“What do all these dog studies really mean?”


Dogs and studies of these amazing canids seem to be “in”. Obviously, we learn a lot about the cognitive, emotional, and moral life of domestic and free-range dogs from a variety of sources, some of which are more believable than others.

In addition to all of the types of media I encounter, I also get questions about what all of these studies actually mean. The question in the title – “What do all these dog studies really mean?” – came by email from a PhD student in dog studies. Felicity went on to ask if I could understand a number of research papers published in the past 5 to 10 years, particularly those that investigated “similar phenomena” but reported different results.

She had recently read The New Science of Our Old Attachment to Dogs and told me that this piece got her to finally write to me. I am very familiar with countless canine studies about captive and free-range dogs. I had thought about these questions. My simple answer was, “There is a lot of good science out there, but we have to be very careful about making sweeping generalizations.” 1.2

Here I want to explain why I came to this conclusion after years of studying the behavior of domestic dogs and their wild relatives. I would also like to emphasize that my views do not mean that the science is bad or necessarily questionable – in general, canine science is not “soft”, but some studies are more rigorous than others – there really is no such thing as a “universal dog” . – not a “dog” or an individual dog – and there are some very good reasons why the results of similar studies often differ, even when done on free-range dogs.

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Felicity and I also discussed the fact that various studies appeal to people interested in dogs for a variety of reasons, including those who choose to live with them or are just interested in them, researchers who study them, and those trying to capitalize on what we do know how to train dogs to adapt to a human-dominated world.

Why are the results often different when they should be the same? I often think researchers should consider such a disclaimer: “These results apply to the conditions in which these dogs were studied, so differences between studies are not surprising.” As I explained to Felicity, comparisons between different studies can be complicated because different dogs are studied under different conditions in different laboratories or in different dog parks or under different field conditions.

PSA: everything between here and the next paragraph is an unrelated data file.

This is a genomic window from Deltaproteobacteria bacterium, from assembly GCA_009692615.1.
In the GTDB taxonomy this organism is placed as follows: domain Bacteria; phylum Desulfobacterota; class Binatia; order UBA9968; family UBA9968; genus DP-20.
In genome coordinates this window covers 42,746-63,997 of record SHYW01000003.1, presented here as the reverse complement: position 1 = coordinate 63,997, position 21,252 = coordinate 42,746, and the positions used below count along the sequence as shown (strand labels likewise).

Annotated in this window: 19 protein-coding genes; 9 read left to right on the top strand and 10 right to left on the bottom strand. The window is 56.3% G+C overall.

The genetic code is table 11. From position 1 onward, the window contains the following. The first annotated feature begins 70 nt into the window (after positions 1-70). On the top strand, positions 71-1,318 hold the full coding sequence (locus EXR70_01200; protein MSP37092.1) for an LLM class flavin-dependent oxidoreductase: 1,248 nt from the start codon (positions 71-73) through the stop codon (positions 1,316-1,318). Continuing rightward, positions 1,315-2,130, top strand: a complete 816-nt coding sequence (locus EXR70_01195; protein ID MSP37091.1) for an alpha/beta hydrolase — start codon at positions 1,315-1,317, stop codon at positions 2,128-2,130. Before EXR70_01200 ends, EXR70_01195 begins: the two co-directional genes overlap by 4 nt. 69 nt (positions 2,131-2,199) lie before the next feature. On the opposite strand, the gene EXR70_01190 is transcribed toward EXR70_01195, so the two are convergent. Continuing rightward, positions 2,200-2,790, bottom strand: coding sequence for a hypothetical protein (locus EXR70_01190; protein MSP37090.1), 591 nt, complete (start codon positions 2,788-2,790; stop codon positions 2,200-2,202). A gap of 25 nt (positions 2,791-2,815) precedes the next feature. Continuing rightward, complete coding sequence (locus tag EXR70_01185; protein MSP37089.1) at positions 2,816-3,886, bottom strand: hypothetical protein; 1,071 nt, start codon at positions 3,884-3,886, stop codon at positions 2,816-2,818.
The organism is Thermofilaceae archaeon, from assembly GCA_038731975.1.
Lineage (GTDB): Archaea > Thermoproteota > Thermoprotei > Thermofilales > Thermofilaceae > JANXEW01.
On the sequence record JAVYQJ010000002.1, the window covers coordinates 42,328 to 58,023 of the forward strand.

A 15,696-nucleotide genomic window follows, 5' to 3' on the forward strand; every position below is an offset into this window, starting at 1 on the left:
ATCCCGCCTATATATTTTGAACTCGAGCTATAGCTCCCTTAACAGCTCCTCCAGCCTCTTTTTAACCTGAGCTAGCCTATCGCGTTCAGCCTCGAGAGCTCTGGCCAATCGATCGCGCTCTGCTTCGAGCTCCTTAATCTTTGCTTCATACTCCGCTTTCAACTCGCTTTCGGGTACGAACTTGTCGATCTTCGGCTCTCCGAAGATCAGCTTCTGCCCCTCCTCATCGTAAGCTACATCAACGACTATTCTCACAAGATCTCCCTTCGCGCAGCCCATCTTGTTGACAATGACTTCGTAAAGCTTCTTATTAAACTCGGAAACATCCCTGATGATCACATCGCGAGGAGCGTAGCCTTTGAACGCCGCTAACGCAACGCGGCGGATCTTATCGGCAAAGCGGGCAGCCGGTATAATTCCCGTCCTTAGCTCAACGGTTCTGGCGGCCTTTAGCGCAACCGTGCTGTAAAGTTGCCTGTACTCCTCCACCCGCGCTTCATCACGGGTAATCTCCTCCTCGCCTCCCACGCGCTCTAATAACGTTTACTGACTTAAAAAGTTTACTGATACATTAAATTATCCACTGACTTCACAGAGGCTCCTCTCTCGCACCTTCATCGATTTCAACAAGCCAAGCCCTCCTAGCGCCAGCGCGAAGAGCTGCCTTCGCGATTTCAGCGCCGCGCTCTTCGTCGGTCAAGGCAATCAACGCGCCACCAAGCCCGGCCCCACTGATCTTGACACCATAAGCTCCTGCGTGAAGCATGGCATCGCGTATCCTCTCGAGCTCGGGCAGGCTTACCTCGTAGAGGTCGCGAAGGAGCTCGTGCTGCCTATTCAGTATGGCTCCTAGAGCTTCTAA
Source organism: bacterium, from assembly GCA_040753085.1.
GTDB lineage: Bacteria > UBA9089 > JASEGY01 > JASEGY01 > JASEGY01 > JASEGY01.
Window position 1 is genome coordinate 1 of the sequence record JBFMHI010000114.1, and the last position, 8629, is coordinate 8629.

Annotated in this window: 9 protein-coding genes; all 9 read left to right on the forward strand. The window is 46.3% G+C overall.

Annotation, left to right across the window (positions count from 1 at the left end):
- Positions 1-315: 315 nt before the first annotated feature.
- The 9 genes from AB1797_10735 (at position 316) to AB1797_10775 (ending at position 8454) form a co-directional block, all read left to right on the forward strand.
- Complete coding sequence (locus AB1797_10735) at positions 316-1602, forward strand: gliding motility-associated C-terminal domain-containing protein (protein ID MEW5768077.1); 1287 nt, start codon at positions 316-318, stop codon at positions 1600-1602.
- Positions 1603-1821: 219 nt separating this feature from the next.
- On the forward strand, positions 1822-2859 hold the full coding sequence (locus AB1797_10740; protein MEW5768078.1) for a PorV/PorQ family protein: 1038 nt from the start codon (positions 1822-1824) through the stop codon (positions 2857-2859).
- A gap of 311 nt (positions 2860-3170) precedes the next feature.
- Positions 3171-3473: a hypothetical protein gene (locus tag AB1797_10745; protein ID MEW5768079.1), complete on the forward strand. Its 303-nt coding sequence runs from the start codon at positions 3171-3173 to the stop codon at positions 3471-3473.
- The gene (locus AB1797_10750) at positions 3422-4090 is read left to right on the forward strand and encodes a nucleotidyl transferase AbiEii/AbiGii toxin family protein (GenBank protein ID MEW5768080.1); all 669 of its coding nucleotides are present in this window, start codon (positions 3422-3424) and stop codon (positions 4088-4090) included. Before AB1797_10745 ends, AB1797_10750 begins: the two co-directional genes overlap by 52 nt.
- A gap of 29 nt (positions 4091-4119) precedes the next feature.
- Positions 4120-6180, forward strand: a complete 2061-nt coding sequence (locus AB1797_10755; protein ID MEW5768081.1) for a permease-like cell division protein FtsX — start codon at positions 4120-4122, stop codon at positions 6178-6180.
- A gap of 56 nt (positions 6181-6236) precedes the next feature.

Additionally, dogs, which are normally examined in laboratories, make up only a small percentage of the roughly 1 billion dogs that live on earth. Some studies also suffer from small sample sizes and special attention needs to be paid to the breeds or mixes involved. These are also not “fatal points of criticism”, as one of my colleagues puts it, but these restrictions simply have to be recognized.

Dogs are different, humans are different, dog-human relationships are different, and so are the conditions under which they are studied

Over the years I have had the opportunity to participate in a number of canine studies in laboratories, dog parks, and free range dogs that are not restricted but some of which may go home from time to time. Time, especially at night. Here are some stories that explain not only why results can differ from study location to study location, but also why the same dog behaves differently from time to time. These variables are also important in trying to train dogs to “act appropriately.” 3

In one study, I was sitting in the hall with some dogs and their humans waiting to be tested and a woman, Lois, asked me why I was there. I told her I was visiting the researchers and giving a lecture, and she went on to tell me that her dog, Riley, was an old hand at such studies, but was “wired” and “stressed” that day for not doing it had. I had her 3 mile run every day. Lois was crazy too and we know dogs can reflect our stress. It turned out that Riley was “absent” that day, not performing the tests she was familiar with as well and then showing no interest at all in staying in the lab. She just wanted to run.